Fibroblast cell lines were established from mouse embryos homozygous for a targeted disruption of the Igf1r gene, encoding the type 1 receptor for insulin-like growth factor I (IGF-I) and from their wild-type littermates. The cells from the wild-type embryos (W cells) grow in serum-free medium supplemented with platelet-derived growth factor, epidermal growth factor, and IGF-I, whereas the cells from Igf1r(-/-) embryos (R- cells) do not, although they grow at a reduced rate in 10% fetal calf serum. The simian virus 40 (SV40) large T antigen, expressed from a transfected plasmid, can transform W cells, which form foci in monolayer cultures and colonies in soft agar (anchorage-independent growth). In contrast, the SV40 large tumor antigen, although normally expressed from the transfected template, is unable to transform R- cells, which remain contact-inhibited and fail to grow in soft agar. The transformed phenotype is restored if the R- cells carrying the SV40 large tumor antigen are stably transfected with a plasmid expressing the human IGF-I receptor. These results demonstrate that signaling via the IGF-I receptor is an indispensable component of the SV40 transformation pathway. This conclusion is further supported from the results of antisense RNA experiments with tumor cell lines showing that interference with the function of the IGF-I receptor has a profound effect on anchorage-independent growth, even under conditions that only modestly affect growth in monolayers.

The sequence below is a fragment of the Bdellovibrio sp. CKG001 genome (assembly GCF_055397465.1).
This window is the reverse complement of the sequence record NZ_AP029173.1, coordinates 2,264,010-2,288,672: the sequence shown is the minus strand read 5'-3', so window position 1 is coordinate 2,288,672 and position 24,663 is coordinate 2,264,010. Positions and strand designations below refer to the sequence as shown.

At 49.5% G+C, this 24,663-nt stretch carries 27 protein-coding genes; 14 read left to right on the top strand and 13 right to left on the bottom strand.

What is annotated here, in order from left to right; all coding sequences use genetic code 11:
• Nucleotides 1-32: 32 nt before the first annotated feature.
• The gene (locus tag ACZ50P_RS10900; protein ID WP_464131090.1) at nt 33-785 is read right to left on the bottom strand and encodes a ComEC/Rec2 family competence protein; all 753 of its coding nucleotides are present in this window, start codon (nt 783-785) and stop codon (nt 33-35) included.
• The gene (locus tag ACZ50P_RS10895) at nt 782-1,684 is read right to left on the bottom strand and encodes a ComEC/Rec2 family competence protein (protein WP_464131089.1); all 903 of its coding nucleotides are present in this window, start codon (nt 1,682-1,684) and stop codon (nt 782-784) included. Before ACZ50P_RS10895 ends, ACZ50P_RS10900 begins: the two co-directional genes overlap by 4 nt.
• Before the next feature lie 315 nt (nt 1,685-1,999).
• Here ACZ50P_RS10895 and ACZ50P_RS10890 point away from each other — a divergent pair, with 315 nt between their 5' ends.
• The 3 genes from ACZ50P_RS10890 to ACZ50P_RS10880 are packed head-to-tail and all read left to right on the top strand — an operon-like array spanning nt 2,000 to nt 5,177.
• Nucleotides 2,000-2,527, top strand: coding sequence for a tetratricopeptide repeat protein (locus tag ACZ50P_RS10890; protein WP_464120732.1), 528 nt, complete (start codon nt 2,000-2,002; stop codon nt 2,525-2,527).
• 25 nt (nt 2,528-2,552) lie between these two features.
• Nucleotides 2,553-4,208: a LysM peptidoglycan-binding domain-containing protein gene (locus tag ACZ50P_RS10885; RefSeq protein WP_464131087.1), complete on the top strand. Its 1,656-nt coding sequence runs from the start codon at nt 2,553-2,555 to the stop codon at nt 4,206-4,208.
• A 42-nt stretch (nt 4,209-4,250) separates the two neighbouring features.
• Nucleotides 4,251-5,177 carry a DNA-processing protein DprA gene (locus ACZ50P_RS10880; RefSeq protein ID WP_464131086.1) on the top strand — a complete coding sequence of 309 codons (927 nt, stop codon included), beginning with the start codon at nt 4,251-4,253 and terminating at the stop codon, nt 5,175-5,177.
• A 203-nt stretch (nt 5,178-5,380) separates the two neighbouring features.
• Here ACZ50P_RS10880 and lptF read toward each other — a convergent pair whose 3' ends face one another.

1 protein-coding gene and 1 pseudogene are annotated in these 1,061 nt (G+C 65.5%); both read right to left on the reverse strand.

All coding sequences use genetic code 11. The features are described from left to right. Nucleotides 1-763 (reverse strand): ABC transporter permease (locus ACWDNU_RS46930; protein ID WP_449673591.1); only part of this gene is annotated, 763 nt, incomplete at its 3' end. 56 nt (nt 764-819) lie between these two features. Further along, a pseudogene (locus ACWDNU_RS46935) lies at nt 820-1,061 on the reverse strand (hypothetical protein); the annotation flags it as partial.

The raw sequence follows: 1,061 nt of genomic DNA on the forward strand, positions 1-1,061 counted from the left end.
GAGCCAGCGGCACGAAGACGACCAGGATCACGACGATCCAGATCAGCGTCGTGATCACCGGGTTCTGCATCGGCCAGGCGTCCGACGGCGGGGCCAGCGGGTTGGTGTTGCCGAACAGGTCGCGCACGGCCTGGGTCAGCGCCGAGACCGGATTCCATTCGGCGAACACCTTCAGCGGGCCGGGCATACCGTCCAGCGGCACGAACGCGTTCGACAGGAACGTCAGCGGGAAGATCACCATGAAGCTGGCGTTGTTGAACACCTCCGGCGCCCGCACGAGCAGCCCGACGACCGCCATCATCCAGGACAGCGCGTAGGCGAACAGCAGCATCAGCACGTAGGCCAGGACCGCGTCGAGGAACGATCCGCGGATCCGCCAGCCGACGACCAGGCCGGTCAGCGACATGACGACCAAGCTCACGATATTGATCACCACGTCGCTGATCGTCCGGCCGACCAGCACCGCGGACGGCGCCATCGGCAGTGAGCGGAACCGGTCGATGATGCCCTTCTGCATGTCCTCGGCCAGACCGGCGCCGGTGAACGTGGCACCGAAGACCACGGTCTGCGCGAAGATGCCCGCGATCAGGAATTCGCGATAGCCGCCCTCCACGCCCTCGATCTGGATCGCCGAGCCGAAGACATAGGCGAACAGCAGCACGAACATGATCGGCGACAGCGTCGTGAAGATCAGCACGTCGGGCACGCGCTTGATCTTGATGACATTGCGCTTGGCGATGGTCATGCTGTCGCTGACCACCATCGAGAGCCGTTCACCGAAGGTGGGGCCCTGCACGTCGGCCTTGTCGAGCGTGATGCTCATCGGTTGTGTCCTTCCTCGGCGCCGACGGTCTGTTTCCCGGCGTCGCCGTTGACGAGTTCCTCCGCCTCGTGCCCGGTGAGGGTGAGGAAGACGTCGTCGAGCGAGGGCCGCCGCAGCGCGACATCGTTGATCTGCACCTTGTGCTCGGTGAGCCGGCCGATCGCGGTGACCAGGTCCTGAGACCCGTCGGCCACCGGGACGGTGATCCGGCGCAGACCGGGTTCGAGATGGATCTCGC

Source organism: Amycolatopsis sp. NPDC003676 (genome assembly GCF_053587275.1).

Simian virus 40 large tumor antigen is unable to transform mouse embryonic fibroblasts lacking type 1 insulin-like growth factor receptor

RUBINI, Michele;
1993

Abstract

Fibroblast cell lines were established from mouse embryos homozygous for a targeted disruption of the Igf1r gene, encoding the type 1 receptor for insulin-like growth factor I (IGF-I) and from their wild-type littermates. The cells from the wild-type embryos (W cells) grow in serum-free medium supplemented with platelet-derived growth factor, epidermal growth factor, and IGF-I, whereas the cells from Igf1r(-/-) embryos (R- cells) do not, although they grow at a reduced rate in 10% fetal calf serum. The simian virus 40 (SV40) large T antigen, expressed from a transfected plasmid, can transform W cells, which form foci in monolayer cultures and colonies in soft agar (anchorage-independent growth). In contrast, the SV40 large tumor antigen, although normally expressed from the transfected template, is unable to transform R- cells, which remain contact-inhibited and fail to grow in soft agar. The transformed phenotype is restored if the R- cells carrying the SV40 large tumor antigen are stably transfected with a plasmid expressing the human IGF-I receptor. These results demonstrate that signaling via the IGF-I receptor is an indispensable component of the SV40 transformation pathway. This conclusion is further supported from the results of antisense RNA experiments with tumor cell lines showing that interference with the function of the IGF-I receptor has a profound effect on anchorage-independent growth, even under conditions that only modestly affect growth in monolayers.
1993
Sell, C; Rubini, Michele; Rubin, R; Liu, Jp; Efstratiadis, A; Baserga, R.
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Utilizza questo identificativo per citare o creare un link a questo documento: https://hdl.handle.net/11392/462897
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